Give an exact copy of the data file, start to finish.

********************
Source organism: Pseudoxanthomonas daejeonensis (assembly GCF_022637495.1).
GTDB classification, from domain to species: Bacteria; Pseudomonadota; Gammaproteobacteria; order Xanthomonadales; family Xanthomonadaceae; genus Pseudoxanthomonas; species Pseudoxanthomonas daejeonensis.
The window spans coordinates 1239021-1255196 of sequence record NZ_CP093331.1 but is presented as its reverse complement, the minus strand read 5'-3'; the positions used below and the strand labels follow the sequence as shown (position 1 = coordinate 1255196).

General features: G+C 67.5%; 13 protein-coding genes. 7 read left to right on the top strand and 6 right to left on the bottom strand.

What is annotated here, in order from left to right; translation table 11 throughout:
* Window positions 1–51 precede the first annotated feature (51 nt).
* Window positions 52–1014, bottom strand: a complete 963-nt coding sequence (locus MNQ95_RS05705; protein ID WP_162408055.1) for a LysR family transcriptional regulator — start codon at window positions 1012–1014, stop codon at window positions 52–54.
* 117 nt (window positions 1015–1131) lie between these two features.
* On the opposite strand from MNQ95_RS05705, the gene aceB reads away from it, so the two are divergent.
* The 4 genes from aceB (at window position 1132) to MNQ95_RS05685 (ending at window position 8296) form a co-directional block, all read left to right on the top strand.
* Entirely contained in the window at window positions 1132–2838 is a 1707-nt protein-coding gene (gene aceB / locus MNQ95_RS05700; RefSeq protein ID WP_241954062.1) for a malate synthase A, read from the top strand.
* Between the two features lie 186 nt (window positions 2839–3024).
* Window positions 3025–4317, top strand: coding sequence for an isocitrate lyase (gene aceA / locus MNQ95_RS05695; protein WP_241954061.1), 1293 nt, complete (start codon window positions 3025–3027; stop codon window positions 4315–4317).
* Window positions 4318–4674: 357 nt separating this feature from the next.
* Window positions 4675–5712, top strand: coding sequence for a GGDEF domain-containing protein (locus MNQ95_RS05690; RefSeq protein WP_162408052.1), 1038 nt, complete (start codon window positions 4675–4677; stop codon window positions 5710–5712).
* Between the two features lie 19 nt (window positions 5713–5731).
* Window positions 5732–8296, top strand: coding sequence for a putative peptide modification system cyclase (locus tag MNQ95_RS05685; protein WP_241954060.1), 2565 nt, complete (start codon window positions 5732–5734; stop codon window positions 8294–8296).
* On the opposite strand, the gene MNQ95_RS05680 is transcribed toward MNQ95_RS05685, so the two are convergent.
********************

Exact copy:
Source organism: Pseudoxanthomonas daejeonensis (assembly GCF_022637495.1).
GTDB classification, from domain to species: Bacteria; Pseudomonadota; Gammaproteobacteria; order Xanthomonadales; family Xanthomonadaceae; genus Pseudoxanthomonas; species Pseudoxanthomonas daejeonensis.
The window spans coordinates 1239021-1255196 of sequence record NZ_CP093331.1 but is presented as its reverse complement, the minus strand read 5'-3'; the positions used below and the strand labels follow the sequence as shown (position 1 = coordinate 1255196).

General features: G+C 67.5%; 13 protein-coding genes. 7 read left to right on the top strand and 6 right to left on the bottom strand.

What is annotated here, in order from left to right; translation table 11 throughout:
* Window positions 1–51 precede the first annotated feature (51 nt).
* Window positions 52–1014, bottom strand: a complete 963-nt coding sequence (locus MNQ95_RS05705; protein ID WP_162408055.1) for a LysR family transcriptional regulator — start codon at window positions 1012–1014, stop codon at window positions 52–54.
* 117 nt (window positions 1015–1131) lie between these two features.
* On the opposite strand from MNQ95_RS05705, the gene aceB reads away from it, so the two are divergent.
* The 4 genes from aceB (at window position 1132) to MNQ95_RS05685 (ending at window position 8296) form a co-directional block, all read left to right on the top strand.
* Entirely contained in the window at window positions 1132–2838 is a 1707-nt protein-coding gene (gene aceB / locus MNQ95_RS05700; RefSeq protein ID WP_241954062.1) for a malate synthase A, read from the top strand.
* Between the two features lie 186 nt (window positions 2839–3024).
* Window positions 3025–4317, top strand: coding sequence for an isocitrate lyase (gene aceA / locus MNQ95_RS05695; protein WP_241954061.1), 1293 nt, complete (start codon window positions 3025–3027; stop codon window positions 4315–4317).
* Window positions 4318–4674: 357 nt separating this feature from the next.
* Window positions 4675–5712, top strand: coding sequence for a GGDEF domain-containing protein (locus MNQ95_RS05690; RefSeq protein WP_162408052.1), 1038 nt, complete (start codon window positions 4675–4677; stop codon window positions 5710–5712).
* Between the two features lie 19 nt (window positions 5713–5731).
* Window positions 5732–8296, top strand: coding sequence for a putative peptide modification system cyclase (locus tag MNQ95_RS05685; protein WP_241954060.1), 2565 nt, complete (start codon window positions 5732–5734; stop codon window positions 8294–8296).
* On the opposite strand, the gene MNQ95_RS05680 is transcribed toward MNQ95_RS05685, so the two are convergent.